Looking ahead

Seven education storylines to watch as the Colorado General Assembly gets to work

PHOTO: Denver Post File
Then state Rep. Kevin Priola, R-Henderson, on the House floor in 2015. Priola was elected to the state Senate and will serve on that chamber's education committee.

As Colorado lawmakers return to the Capitol on Wednesday to begin crafting education policy and setting spending priorities, they face significant budget challenges, an uncertain transition in Washington and a growing chorus of educators fatigued by change.

The topics lawmakers are expected to address — including testing, school accountability and funding — are familiar. But the nation’s new education law, the Every Student Succeeds Act, and the likelihood the Trump administration will relax regulations in public education could provide lawmakers with new opportunities to rethink the state’s own education laws.

Still, how the state funds its schools is likely to take up the most oxygen, lawmakers and Capitol observers agree. Economic forecasts since June have shifted, creating a moving target for budget drafters. As of December, the economy was rosier — but classrooms still could see cuts because of Colorado’s complicated tax laws.

How the state’s education landscape looks four months from now when the legislature adjourns is anyone’s guess. In the past, the state has been recognized for both being on the forefront of education reform and for spending so little on students.

It’s been an epicenter in the debate over standardized tests, but avoided a showdown over academic standards that establish what students are expected to know at each grade level.

Lawmakers and observers agree that substantial changes this session are unlikely. But a foundation could be laid for bigger changes in 2018.

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The status quo — at least for another year — would be welcomed by school leaders who have spent nearly a decade putting in place education reform efforts ranging from literacy requirements for young students to updated graduation guidelines.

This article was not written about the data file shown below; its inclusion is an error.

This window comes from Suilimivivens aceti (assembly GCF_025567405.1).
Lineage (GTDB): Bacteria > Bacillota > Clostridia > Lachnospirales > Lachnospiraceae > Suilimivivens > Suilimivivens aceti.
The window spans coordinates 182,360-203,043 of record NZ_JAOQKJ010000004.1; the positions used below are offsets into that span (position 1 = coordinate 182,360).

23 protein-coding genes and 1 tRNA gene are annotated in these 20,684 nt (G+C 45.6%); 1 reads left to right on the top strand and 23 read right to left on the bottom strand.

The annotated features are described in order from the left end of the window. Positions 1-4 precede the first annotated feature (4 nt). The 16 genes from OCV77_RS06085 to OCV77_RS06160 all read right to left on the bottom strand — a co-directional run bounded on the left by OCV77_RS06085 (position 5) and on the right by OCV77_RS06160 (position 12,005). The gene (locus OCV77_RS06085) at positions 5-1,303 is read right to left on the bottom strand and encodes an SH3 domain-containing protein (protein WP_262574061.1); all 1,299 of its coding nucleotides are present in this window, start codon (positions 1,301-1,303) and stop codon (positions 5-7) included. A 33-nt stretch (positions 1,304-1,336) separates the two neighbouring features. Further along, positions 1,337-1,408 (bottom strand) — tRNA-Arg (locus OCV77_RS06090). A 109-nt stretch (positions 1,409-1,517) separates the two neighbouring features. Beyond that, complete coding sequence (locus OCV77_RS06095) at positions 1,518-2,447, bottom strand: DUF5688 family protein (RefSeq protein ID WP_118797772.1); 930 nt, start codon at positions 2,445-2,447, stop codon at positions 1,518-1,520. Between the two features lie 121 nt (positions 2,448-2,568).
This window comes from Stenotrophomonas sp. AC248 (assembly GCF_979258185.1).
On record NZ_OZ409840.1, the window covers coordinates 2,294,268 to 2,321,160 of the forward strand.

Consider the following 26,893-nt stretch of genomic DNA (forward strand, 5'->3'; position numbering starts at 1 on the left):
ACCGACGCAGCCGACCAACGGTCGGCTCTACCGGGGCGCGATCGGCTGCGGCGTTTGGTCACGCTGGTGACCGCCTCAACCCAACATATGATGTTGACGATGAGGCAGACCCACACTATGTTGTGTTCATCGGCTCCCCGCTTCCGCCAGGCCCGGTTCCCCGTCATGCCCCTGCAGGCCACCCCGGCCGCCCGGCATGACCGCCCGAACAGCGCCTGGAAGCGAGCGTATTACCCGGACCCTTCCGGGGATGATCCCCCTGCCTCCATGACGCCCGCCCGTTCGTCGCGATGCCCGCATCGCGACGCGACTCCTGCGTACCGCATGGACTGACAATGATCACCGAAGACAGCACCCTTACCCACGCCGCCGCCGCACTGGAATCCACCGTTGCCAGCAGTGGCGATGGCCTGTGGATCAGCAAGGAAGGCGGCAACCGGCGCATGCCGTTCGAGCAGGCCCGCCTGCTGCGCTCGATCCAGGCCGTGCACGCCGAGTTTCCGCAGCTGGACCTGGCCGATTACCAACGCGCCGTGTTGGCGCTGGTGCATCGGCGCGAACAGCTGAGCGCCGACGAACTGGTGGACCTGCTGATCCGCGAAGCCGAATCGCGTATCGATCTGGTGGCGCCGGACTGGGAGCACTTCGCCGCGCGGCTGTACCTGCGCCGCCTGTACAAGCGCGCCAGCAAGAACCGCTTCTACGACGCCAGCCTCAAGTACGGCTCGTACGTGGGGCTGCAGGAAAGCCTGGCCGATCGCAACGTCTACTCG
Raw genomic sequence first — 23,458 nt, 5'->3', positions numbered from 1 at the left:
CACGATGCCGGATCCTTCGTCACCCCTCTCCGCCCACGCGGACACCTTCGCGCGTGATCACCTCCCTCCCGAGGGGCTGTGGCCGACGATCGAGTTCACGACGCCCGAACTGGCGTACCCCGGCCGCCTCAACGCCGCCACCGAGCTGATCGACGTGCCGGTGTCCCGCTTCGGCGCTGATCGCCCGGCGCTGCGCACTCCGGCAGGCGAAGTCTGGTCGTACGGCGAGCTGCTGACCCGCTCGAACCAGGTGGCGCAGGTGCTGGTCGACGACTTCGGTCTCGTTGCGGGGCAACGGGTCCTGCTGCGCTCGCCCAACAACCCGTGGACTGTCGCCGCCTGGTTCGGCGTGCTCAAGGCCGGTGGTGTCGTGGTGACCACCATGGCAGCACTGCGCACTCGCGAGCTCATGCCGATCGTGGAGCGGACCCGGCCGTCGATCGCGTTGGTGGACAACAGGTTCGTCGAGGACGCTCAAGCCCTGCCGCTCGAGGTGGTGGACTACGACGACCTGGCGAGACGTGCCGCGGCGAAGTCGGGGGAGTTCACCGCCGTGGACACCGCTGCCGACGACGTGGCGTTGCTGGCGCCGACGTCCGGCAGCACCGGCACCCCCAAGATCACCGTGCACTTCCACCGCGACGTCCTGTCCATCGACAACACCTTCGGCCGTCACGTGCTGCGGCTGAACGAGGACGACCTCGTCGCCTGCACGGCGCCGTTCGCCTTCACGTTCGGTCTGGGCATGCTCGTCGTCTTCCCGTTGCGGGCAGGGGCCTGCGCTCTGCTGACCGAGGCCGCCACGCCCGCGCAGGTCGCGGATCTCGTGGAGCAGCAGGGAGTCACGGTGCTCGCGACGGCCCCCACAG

“A year with fewer education bills would really be a great year,” said Diane Doney, Littleton Public Schools’ chief financial officer and president of the Colorado Association of School Executives. “But I would love to see the funding figured out.”

Here are seven storylines we’ll be watching this year based on more than a dozen interviews with lawmakers and Capitol observers:

State Reps. Bob Rankin and Millie Hamner want to transform the way the state funds its schools.

Last session, Rankin, a Carbondale Republican, and Hamner, a Democrat from Frisco, hosted several unofficial study sessions to discuss school finance. That work carried over through the summer in private conversations with a diverse group of lawmakers including state Reps. Brittany Pettersen, a Lakewood Democrat, and Jim Wilson, a Salida Republican, and state Sen. Owen Hill, a Colorado Springs Republican.

While they’re not quite ready to introduce legislation on opening day, two concepts are in play.

The first would be a bill, which has not been drafted yet, that would ask voters to reset a statewide tax rate, known as mills, on property. Currently, every county and school district taxes personal and business property at varying rates. Some school districts like Weld earn large sums from their local property taxes, while others like Fountain gain very little.

Sen. Andy Kerr, Rep. Millie Hamner and then-Rep. Kevin Priola discussed the 2016 session at a Chalkbeat event. (Nicholas Garcia/Chalkbeat).

A combination of constitutional amendments and state statutes leave school districts powerless in setting their tax rate. The effect has been the portion of local tax dollars put toward school funding has shrunk and the state has had to increase its share in per pupil funding.

Rankin and Hamner have yet to decide what the new tax rate would be.

They face a difficult path. In an interview, Hamner said she wants the Joint Budget Committee to sponsor the bill that would refer the measure to the ballot. That would require unanimous support from all six members. If the budget committee agrees to sponsor the bill, it would need to win support from two-thirds of both chambers.

So far, neither Senate nor House leadership has given much thought to the proposal, which was first discussed at a Joint Budget Committee meeting in December.